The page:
This uncertainty discourages companies from pursuing medicines with long development timelines in favor of those with shorter development timelines. In cancer, for example, this leads to more research on and development of drugs intended to treat later-stage cancers, which often have shorter development timelines.7 Conversely, development of promising drugs that are intended to prevent cancer or treat early-stage diseases but that have longer development timelines is discouraged because of shorter periods of patent protection once the drugs are approved. This leads to increased research and development in the later cancer stages at the expense of the enormous public health benefit of studying drugs to treat early-stage cancer or to prevent cancer. Longer development times are also likely for innovative drugs that could treat a disease that has never had any treatments, for a drug with a new mechanism of action, or for a drug to prevent, cure, or slow the progression of a disease or disability.


House Energy and Commerce Committee Ranking Member Henry Waxman (D-CA) took bold steps to overhaul the pharmaceutical industry with both the Hatch-Waxman Act and the Orphan Drug Act. These laws have made a huge difference in the lives of patients. However, it is once again time for courageous action. We need to realign our economic incentives and policies to encourage the development of treatments for people with unmet medical needs.

Patient advocacy organizations have already begun to address the patent protection barriers to developing new treatments by crafting a bill titled H.R. 3116, the Modernizing Our Drug & Diagnostics Evaluation and Regulatory Network Cures Act of 2013, or the MODDERN Cures Act.

The bill was introduced in the House in September 2013 by Representative Leonard Lance (R-NJ) and is currently cosponsored by approximately 80 Democratic and Republican members of Congress. The MODDERN Cures Act aligns incentives with the needs of patients by setting a term of regulatory exclusivity for medicines intended to treat unmet medical needs. In addition, the legislation encourages the development of innovative diagnostics that help identify which patients will benefit from a specific therapy. The MODDERN Cures Act aims to ensure that the most promising therapies for unmet medical needs are not shelved because of uncertain patent protection.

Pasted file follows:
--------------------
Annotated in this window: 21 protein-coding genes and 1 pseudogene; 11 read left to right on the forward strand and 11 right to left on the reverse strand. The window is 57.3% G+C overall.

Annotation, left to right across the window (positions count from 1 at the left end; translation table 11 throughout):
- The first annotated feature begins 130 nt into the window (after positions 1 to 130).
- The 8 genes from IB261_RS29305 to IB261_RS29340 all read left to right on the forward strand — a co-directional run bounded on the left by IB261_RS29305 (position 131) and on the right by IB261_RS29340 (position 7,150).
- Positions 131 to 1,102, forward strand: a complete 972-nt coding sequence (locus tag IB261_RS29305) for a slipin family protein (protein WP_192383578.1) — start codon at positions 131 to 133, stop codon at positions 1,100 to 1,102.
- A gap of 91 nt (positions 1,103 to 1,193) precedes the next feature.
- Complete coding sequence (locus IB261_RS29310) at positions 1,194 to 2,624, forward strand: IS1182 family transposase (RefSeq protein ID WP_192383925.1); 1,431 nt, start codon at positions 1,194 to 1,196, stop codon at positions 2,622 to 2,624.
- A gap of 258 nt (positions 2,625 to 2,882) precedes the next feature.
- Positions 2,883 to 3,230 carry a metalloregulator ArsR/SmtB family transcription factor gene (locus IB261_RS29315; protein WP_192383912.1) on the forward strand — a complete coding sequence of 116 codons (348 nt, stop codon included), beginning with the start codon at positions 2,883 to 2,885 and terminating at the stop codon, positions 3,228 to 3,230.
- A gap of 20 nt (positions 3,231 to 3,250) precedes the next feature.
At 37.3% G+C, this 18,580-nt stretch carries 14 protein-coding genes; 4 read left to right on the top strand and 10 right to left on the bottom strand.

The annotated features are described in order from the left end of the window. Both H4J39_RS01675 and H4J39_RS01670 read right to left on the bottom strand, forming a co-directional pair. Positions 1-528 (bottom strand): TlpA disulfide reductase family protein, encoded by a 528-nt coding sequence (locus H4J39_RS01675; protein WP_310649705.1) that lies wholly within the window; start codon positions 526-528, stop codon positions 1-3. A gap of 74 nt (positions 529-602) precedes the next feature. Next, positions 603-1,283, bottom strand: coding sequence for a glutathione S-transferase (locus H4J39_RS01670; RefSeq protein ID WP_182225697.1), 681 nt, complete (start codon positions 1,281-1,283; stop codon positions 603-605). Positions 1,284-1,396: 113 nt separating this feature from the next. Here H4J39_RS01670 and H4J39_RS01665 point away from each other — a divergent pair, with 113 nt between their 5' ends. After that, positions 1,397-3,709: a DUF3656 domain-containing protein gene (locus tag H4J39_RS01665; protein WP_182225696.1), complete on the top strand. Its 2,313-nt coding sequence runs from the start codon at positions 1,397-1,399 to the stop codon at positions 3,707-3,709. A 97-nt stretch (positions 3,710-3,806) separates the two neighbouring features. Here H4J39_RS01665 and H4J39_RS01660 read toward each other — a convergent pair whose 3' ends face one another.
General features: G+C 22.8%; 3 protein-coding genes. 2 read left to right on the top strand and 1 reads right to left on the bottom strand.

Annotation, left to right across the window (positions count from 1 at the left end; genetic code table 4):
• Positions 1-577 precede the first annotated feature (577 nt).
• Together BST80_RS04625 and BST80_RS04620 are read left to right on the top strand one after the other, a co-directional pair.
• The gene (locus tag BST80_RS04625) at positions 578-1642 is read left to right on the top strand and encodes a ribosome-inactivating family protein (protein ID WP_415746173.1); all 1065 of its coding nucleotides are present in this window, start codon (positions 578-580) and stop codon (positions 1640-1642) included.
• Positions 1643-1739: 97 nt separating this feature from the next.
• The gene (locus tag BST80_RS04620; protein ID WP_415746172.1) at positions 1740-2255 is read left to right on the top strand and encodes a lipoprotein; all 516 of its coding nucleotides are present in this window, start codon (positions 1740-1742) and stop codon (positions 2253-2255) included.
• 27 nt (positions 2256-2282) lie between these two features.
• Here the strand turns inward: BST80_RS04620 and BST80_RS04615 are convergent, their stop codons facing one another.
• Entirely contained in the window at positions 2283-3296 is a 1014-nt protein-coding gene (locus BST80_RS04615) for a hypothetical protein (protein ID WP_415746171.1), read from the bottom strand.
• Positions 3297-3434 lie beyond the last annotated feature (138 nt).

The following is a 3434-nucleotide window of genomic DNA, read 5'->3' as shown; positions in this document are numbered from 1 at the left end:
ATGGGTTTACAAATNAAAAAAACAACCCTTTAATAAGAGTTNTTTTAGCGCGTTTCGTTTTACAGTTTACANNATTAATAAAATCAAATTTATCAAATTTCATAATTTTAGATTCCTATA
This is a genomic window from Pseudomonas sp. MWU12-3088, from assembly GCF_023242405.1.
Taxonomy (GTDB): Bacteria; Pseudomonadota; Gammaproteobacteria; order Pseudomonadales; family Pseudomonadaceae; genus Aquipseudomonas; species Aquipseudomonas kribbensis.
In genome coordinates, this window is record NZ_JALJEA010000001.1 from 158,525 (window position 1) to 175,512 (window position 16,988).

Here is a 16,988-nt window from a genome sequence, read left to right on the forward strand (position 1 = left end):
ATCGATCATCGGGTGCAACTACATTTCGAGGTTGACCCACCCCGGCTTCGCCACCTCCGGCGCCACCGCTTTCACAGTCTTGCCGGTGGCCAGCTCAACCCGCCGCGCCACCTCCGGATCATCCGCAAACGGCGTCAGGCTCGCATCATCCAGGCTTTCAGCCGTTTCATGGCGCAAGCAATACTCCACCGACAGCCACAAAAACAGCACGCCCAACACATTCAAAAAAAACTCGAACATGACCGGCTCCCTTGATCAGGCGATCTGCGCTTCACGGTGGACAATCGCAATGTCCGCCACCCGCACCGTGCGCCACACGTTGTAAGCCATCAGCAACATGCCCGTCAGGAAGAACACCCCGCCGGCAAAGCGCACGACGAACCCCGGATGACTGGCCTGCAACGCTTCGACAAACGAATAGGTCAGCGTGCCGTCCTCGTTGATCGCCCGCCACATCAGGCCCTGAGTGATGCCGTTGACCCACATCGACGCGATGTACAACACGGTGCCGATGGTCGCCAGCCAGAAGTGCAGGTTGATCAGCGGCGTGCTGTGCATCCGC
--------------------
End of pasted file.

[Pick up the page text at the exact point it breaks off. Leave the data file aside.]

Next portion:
Specifically, the MODDERN Cures Act provides for a drug or biologic to be designated as a “dormant therapy” if it is a new medicine being studied to treat an unmet medical need. A designated dormant therapy can receive regulatory exclusivity, which protects the drug from generic competition for a certain amount of time after FDA approval. This frees up manufacturers to decide a medicine’s fate not by whether enough patent protection may exist at an unknown date in the future, but by the drug’s potential to benefit patients and enhance the public’s health. This will result in increased research and development into medicines with the potential to prevent disease or disability or treat early-stage conditions.

Finally, the MODDERN Cures Act contains the additional benefit of consistency with the increasing demand that clinical study data be made public (ie, a policy of enhanced data transparency). Many anticipate that increased data transparency will benefit patients by helping to eliminate unnecessary and costly duplication of clinical studies, allowing others to confirm or challenge study conclusions, facilitate learning about existing medicines, and help to inform patient decisions on treatment and physician prescribing—all accelerating research and enhancing patient outcomes. Under the MODDERN Cures Act, dormant therapies receive a set term of regulatory exclusivity, which decreases industry reliance on the use of trade secrets to protect their products. Additionally, the MODDERN Cures Act requires that manufacturers waive patent enforcement beyond the period of regulatory exclusivity, thereby creating a predictable timeline for generic manufacturers to bring their products to market. This bill contains the strongest “antievergreening” protections ever included in legislation, preventing an innovator company from filing new patents for the existing drug to extend its exclusivity rights.

Congress has recently demonstrated its willingness to legislate needed fixes by enacting certain provisions from the MODDERN Cures Act incentivizing innovative diagnostics. These provisions were enacted on April 1, 2014, as part of the Protecting Access to Medicare Act of 2014. The new law establishes a value-based payment system for diagnostic tests and a process for assignment of a temporary reimbursement code to a new test.

All patients who continue to wait for new treatments for their unmet medical needs deserve a modernized regulatory system that incentivizes innovation and helps to bring life-saving therapies to the people who need them. Passing the MODDERN Cures Act of 2013 is a much-needed step to attain the goals of the 21st Century Cures Initiative.